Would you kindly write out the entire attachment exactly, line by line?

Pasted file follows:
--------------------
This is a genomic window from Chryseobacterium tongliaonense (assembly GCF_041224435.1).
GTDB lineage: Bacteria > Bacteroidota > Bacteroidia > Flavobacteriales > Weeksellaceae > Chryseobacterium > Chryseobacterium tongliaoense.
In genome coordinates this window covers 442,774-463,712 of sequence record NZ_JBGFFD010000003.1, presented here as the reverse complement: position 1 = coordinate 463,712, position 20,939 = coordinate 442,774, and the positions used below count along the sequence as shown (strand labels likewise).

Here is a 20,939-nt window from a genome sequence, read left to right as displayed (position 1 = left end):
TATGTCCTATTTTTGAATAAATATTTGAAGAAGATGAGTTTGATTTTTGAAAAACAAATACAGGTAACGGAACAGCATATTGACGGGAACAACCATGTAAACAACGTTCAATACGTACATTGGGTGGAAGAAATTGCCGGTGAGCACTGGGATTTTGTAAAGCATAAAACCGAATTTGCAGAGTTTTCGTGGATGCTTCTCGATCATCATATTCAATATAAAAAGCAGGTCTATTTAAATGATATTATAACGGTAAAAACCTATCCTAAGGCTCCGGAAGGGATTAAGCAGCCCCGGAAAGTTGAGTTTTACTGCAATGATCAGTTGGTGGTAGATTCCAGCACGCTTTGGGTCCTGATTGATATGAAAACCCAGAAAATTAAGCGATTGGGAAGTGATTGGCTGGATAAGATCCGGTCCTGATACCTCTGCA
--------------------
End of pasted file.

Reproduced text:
This is a genomic window from Chryseobacterium tongliaonense (assembly GCF_041224435.1).
GTDB lineage: Bacteria > Bacteroidota > Bacteroidia > Flavobacteriales > Weeksellaceae > Chryseobacterium > Chryseobacterium tongliaoense.
In genome coordinates this window covers 442,774-463,712 of sequence record NZ_JBGFFD010000003.1, presented here as the reverse complement: position 1 = coordinate 463,712, position 20,939 = coordinate 442,774, and the positions used below count along the sequence as shown (strand labels likewise).

Here is a 20,939-nt window from a genome sequence, read left to right as displayed (position 1 = left end):
TATGTCCTATTTTTGAATAAATATTTGAAGAAGATGAGTTTGATTTTTGAAAAACAAATACAGGTAACGGAACAGCATATTGACGGGAACAACCATGTAAACAACGTTCAATACGTACATTGGGTGGAAGAAATTGCCGGTGAGCACTGGGATTTTGTAAAGCATAAAACCGAATTTGCAGAGTTTTCGTGGATGCTTCTCGATCATCATATTCAATATAAAAAGCAGGTCTATTTAAATGATATTATAACGGTAAAAACCTATCCTAAGGCTCCGGAAGGGATTAAGCAGCCCCGGAAAGTTGAGTTTTACTGCAATGATCAGTTGGTGGTAGATTCCAGCACGCTTTGGGTCCTGATTGATATGAAAACCCAGAAAATTAAGCGATTGGGAAGTGATTGGCTGGATAAGATCCGGTCCTGATACCTCTGCA